Led by former University of Georgia head football coach Mark Richt, the Chick-fil-A Dawg Bowl raised more than $758,000 for Parkinson’s disease and Crohn’s disease research at UGA. The fundraiser, which featured a VIP bowling event, rallied over 1,330 donors to support UGA research.
“I am very grateful to Chick-fil-A, Coach Richt and the many generous donors who contributed to the university’s research efforts in these important areas over the past two weeks,” said UGA President Jere W. Morehead. “Private support is essential to the kinds of cutting-edge research our faculty are conducting on Parkinson’s and related diseases, and the Chick-fil-A Dawg Bowl helps our researchers looking for new treatments and cures.”
Richt announced the charity event at UGA head football coach Kirby Smart’s Monday press conference on Oct. 2. Donations poured in before, during and after the bowling event on Wednesday, Oct. 18.
During the bowling tournament, viewers tuned into the event’s livestream from home, watching Coach Richt and Bulldog greats such as Smart, David Pollack and Rennie Curran battle it out at Showtime Bowling Alley in Athens. Over the course of the tournament, donors gave $35,000.
“My family and I want to sincerely thank the Bulldog Nation and all the donors who helped us take a bite out of Parkinson’s and Crohn’s,” Richt said. “I am so thankful to everyone who came out and supported in whatever way they could.”
The fundraiser surpassed its initial goal of $750,000, and all proceeds will go to UGA’s Isakson Center for Neurological Disease Research. There, researchers such as Anumantha Kanthasamy, John H. “Johnny” Isakson Chair for Parkinson’s Research and Georgia Research Alliance Eminent Scholar, are developing groundbreaking treatments for Parkinson’s disease and investigating its link to gut inflammation conditions such as Crohn’s disease.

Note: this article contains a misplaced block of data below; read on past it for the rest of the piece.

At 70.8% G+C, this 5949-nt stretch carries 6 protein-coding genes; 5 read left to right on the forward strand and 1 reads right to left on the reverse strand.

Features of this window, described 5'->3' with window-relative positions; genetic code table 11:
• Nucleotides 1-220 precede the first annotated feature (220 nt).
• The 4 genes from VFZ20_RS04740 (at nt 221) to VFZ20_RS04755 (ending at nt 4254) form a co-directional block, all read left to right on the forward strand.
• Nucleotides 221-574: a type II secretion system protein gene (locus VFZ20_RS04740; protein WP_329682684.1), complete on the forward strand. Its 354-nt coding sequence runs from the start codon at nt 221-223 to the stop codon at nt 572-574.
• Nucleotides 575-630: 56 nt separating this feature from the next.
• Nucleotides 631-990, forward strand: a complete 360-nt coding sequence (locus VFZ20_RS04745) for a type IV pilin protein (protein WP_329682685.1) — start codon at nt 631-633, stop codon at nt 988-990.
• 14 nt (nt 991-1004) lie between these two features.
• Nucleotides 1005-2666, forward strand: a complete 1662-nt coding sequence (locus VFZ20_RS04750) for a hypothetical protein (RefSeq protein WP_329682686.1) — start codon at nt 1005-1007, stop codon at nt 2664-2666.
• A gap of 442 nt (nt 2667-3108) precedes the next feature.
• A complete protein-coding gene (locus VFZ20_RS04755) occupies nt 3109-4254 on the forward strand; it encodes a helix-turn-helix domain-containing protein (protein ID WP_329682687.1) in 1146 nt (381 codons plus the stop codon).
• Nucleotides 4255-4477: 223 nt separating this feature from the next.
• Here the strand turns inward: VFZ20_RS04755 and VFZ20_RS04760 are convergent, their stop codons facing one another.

“Giving at this level can have a monumental impact on the research we are doing here at the university,” Kanthasamy said. “We are so grateful to the donors and the Richt family for everything they have done to support the Isakson Center.”
The fight against Parkinson’s and Crohn’s is deeply personal for the Richt family. Coach Richt was diagnosed with Parkinson’s disease in 2021, and his granddaughter Jadyn was diagnosed with Crohn’s disease as an infant in 2015. Since then, the family has prioritized raising awareness and funds for research on potential causes and treatments for these conditions.
Those who wish to join the Richt family in that work can visit RichtsDawgBowl.com to make a gift that will enhance the Isakson Center’s work.